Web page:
Brew Blog: Camp Beer VII

While other, less fortunate drinkers were watching beer-pong tournaments and passing out from heat-stroke, I spent Saturday in the cool, blessedly beer-pong-free environs of the Odd Fellows Lodge in the Heights. I was there for Camp Beer VII: The Golden Beers.

It was my first Camp Beer experience, and I wasn't sure what to expect. An email from Cathy Clark Rascoe, Camp Beer organizer and President of Live it BIG, had provided some suggestions for camper preparedness. With capitalized sincerity, Clark reminded campers to "PLEASE EAT A HEAVY MEAL BEFORE YOU COME AND ARRANGE FOR ALTERNATIVE TRANSPORTATION." This camp means business.

Of course, being the ridiculously unprepared individual that I am, I had done neither. The morning was spent arranging alternative transportation, but for my kids, who had a conflicting engagement that day, and would not be missing it so their dad could go drink beer. Don't mess with a third-grade pool party.

After dropping the kids off and reminding my mom (alternative transportation) not to let them drown, we raced toward the Heights. The week prior, blissfully unaware of the conflict, I had entertained somewhat grandiose notions of taking my wife out for a nice lunch before heading to Camp. I was thinking of Feast, which is both delicious and perfectly capable of delivering the recommended heavy meal. Instead, I crammed a quesadilla in my face as I drove, hoping the combo of greasy cheese and tortilla would be enough to soak up the impending onslaught of beer, and not turn our lack of alternative transportation into an issue.

As we walked up what is certainly the creakiest staircase in Houston, there was a sense of excitement in the air. The room was small and packed, with cafeteria-style folding tables and chairs flanking the space. At one end, Kevin Floyd, the beer brain behind Anvil and Hay Merchant, went over his notes one last time. A few minutes after three, Clark Rascoe moved to the front of the room and welcomed us all to Camp Beer.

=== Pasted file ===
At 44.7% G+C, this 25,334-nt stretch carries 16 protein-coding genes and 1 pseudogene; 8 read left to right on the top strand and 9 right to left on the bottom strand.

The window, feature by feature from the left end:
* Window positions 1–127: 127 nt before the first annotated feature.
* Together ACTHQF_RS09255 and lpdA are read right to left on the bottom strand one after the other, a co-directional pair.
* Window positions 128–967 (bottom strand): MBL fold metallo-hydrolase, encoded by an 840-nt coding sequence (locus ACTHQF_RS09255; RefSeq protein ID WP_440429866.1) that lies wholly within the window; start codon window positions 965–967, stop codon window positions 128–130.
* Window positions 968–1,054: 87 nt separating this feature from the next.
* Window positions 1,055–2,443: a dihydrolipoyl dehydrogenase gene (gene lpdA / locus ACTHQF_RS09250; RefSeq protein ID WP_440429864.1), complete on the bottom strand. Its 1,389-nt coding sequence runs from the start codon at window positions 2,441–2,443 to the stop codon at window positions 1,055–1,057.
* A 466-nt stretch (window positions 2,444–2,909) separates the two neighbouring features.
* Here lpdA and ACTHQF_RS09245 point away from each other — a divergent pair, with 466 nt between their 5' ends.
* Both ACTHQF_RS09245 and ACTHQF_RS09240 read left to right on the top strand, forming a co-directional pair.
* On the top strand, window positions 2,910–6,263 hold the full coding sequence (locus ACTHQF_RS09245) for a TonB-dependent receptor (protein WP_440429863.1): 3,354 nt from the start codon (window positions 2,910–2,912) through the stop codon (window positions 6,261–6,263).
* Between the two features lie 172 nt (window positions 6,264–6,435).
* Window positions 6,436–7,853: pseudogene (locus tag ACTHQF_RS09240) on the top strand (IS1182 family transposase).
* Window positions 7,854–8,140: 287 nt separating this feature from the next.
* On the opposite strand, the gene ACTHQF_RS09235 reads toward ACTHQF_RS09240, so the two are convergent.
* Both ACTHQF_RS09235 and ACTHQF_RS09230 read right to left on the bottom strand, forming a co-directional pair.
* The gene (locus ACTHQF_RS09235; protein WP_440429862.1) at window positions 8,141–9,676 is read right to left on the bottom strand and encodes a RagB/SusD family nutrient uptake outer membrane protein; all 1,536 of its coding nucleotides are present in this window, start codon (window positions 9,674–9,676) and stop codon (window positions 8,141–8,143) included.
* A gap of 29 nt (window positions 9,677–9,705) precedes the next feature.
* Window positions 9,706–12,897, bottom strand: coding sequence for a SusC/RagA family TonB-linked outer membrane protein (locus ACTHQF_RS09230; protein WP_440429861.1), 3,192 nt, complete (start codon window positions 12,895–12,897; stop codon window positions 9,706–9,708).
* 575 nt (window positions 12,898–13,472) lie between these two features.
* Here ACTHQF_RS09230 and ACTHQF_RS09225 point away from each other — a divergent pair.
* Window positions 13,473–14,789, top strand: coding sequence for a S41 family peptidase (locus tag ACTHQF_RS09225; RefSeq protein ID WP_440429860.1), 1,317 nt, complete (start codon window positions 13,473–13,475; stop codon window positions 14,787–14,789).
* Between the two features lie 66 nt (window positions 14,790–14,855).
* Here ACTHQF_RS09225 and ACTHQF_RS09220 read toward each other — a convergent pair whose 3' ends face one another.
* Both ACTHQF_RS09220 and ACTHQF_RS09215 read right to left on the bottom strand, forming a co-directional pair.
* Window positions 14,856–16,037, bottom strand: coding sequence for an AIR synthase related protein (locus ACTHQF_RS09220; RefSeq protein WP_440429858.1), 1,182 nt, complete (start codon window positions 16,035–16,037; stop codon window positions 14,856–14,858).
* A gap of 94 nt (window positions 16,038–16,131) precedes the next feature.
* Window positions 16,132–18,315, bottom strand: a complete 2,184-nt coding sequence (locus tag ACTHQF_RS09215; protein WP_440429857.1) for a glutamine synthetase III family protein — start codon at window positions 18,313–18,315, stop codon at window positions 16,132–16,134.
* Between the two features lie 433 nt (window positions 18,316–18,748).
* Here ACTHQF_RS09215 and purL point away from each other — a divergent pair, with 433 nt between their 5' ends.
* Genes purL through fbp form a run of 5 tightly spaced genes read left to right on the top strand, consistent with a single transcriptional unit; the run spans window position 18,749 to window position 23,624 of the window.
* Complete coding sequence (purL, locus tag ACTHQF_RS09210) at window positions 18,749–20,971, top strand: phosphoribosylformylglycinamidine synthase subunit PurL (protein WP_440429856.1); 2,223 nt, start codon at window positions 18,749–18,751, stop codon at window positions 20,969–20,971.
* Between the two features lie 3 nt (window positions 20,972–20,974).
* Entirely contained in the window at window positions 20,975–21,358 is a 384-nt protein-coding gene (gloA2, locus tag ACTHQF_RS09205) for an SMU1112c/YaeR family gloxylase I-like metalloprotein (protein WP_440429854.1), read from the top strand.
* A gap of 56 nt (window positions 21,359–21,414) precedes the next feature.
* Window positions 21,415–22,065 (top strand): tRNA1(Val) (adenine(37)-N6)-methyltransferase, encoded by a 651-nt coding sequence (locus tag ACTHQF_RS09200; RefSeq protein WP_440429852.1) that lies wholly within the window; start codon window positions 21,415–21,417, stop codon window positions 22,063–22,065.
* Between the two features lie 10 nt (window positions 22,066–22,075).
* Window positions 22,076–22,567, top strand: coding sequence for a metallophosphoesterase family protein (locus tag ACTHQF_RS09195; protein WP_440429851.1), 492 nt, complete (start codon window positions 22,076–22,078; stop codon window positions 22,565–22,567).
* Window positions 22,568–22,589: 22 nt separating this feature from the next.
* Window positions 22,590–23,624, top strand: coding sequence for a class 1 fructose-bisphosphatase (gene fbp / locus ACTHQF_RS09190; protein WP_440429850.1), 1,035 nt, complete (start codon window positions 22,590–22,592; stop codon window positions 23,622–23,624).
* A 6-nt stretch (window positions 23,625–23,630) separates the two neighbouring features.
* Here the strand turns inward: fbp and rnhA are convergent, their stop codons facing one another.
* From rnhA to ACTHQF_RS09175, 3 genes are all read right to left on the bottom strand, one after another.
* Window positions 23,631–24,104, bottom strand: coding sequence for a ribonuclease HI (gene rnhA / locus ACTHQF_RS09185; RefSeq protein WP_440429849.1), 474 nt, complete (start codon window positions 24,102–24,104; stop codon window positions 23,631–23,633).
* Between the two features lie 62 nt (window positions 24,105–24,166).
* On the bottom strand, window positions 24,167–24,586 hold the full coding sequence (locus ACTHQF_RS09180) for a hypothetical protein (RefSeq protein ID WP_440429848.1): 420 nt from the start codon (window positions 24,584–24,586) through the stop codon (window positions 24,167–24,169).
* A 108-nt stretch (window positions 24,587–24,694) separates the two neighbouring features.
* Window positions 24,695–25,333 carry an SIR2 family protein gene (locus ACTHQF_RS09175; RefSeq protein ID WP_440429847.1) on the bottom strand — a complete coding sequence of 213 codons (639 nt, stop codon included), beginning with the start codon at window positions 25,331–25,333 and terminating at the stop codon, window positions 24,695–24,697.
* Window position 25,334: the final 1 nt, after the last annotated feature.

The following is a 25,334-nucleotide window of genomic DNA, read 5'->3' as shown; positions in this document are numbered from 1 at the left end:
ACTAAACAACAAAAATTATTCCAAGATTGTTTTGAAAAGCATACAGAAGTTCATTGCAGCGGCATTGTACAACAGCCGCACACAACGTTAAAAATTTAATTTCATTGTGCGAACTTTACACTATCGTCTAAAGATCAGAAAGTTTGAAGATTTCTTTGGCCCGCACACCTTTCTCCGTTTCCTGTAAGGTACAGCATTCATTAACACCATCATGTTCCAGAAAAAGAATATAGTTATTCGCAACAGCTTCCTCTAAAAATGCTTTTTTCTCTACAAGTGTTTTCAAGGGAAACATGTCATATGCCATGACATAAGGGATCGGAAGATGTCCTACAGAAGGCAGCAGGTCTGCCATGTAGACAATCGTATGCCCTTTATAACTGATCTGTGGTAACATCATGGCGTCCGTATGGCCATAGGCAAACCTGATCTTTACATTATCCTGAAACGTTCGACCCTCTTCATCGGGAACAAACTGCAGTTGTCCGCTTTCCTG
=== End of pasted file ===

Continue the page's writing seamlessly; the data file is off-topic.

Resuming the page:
A brief introduction gave the history of the Camp, and of Cathy's charitable organization. "We really are a 501(c)(3)," she assured us, eliciting a knowing chuckle from the crowd. One camper, I think it may have been Kyle Nielsen, chimed in "I checked," getting another round of giggles. That was it for the fun and games, though, as we were quickly on to the beer. Kevin Floyd stepped to the front, wearing a microphone so as to actually be heard over the inevitable din of 60 or so people working their way through more than 20 beers.

We started off the session with a succession of IPAs, Kevin providing history and insight into the style's origins and the often serpentine and ambiguous paths it has taken in modern brewing history. I didn't much care for the stridently hoppy and one-note bitterness of a Ninkasi Total Domination IPA, finding it more interesting than enjoyable. I much preferred the Firestone Walker Double Jack Imperial IPA up next. Rather than simply focusing on the bittering aspect of hops, this beer's languid, round malt profile was enhanced by the fruity, spicy, and floral qualities of its hops. It was boozy but balanced, and very enjoyable.

Next up came a collaborative offering from Brew Dog and Mikkeler (the "Gypsy Brewer," as Floyd put it). While the collaboration and its respective brewers were praised for their unflinching experimentation, Floyd noted that a lot of their beers are really, really terrible. A lot are great, too, but you have to expect some flops when you produce something on the order of 70 new beers in a year, as Mikkeler did in 2010. This one, the I Hardcore You Double IPA, was pretty good. With a nose redolent of caramel, coriander, and just a bit of funk, this barely carbonated beer seemed like it was going to be the anti-IPA of the bunch. A sip, though, proved the hops lurking in the background, with plenty of floral, slightly citrusy spiciness rushing in alongside the heavily malted sweetness. It was dusky, peppery, heady, and delicious.

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Nicholas L. Hall is a husband and father who earns his keep playing a video game that controls the U.S. power grid. He also writes for the Houston Press about food, booze and music, in an attempt to keep the demons at bay. When he's not busy keeping your lights on, he can usually be found making various messes in the kitchen, with apologies to his wife.
Contact: Nicholas L. Hall